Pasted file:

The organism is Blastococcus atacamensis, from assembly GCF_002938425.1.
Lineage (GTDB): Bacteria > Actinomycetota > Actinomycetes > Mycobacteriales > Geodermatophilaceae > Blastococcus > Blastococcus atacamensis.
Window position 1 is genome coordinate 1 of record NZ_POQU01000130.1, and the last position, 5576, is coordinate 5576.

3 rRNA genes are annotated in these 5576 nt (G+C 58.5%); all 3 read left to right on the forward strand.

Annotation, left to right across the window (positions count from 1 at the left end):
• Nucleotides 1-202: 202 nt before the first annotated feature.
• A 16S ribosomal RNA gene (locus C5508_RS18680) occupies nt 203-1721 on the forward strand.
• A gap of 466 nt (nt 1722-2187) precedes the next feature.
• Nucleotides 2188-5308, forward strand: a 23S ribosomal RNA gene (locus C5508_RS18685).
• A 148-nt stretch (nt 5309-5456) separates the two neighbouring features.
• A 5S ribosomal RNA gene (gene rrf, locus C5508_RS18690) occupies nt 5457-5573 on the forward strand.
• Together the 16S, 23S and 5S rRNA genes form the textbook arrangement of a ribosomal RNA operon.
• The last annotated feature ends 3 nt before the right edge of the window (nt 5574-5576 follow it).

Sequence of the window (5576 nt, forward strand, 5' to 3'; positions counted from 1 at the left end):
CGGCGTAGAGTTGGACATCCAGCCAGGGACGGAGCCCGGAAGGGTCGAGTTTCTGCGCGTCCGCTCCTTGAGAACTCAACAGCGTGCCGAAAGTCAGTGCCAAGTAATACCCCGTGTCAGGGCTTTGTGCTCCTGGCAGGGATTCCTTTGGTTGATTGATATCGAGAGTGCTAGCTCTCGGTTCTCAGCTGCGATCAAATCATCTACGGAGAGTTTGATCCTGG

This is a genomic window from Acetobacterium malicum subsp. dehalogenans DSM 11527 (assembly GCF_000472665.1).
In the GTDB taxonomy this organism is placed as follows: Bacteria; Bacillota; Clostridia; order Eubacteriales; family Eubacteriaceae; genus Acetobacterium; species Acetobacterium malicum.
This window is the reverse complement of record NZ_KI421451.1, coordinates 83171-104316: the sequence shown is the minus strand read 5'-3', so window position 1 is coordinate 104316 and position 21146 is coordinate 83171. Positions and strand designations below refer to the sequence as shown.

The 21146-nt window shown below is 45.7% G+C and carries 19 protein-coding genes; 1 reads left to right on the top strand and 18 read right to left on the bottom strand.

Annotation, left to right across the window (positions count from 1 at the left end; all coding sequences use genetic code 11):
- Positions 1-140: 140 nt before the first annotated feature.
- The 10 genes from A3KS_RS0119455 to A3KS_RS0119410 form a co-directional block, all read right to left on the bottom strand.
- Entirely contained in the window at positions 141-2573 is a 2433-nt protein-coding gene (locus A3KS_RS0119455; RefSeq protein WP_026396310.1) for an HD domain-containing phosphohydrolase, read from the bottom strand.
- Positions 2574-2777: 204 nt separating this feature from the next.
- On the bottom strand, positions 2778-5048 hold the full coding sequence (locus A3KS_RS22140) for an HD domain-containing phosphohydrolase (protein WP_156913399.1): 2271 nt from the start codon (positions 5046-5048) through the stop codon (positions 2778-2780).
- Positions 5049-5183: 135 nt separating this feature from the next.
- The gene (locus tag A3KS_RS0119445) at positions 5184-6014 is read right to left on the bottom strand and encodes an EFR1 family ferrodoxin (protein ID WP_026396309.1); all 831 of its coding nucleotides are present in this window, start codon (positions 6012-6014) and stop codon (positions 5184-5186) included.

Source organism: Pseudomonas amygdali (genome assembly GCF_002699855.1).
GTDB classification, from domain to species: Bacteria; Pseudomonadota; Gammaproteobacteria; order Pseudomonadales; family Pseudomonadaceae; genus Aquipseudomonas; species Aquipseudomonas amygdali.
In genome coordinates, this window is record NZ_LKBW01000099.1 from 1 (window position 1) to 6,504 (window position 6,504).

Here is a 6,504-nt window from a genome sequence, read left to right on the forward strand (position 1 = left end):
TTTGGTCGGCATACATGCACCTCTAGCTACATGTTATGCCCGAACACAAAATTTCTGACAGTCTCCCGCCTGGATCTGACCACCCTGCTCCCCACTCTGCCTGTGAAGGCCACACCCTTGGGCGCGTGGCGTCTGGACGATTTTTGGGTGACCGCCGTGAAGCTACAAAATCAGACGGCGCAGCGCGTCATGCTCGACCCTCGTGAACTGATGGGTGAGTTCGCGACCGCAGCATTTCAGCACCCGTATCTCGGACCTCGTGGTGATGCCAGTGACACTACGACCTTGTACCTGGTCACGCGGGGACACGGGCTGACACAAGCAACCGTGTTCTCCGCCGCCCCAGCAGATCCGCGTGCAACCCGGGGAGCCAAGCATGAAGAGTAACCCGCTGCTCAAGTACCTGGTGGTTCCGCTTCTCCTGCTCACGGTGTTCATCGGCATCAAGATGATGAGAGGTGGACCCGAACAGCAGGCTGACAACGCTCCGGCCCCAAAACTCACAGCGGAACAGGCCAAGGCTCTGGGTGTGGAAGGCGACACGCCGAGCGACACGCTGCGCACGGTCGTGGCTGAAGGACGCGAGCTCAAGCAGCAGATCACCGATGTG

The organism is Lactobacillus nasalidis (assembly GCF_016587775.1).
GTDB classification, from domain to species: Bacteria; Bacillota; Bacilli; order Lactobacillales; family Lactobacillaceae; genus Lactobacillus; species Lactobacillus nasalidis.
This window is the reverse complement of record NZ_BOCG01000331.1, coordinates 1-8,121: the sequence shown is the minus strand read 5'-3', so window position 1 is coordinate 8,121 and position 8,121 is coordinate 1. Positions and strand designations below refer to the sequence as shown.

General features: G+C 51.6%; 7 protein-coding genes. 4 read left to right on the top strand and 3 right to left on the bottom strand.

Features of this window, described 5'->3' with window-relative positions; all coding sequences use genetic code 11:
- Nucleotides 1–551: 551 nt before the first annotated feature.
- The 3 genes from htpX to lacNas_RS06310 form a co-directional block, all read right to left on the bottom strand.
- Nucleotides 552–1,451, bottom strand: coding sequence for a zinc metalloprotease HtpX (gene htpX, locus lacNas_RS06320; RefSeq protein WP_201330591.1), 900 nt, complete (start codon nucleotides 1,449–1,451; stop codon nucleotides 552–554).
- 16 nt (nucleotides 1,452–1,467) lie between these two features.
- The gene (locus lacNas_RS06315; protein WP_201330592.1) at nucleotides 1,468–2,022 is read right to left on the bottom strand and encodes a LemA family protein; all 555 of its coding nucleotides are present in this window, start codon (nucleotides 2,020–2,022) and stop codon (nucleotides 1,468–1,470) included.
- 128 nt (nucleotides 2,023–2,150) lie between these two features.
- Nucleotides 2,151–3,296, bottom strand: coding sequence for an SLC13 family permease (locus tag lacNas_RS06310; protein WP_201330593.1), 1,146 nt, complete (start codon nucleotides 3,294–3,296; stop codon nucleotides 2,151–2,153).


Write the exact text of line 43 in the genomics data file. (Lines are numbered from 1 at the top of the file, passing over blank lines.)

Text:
- 128 nt (nucleotides 2,023–2,150) lie between these two features.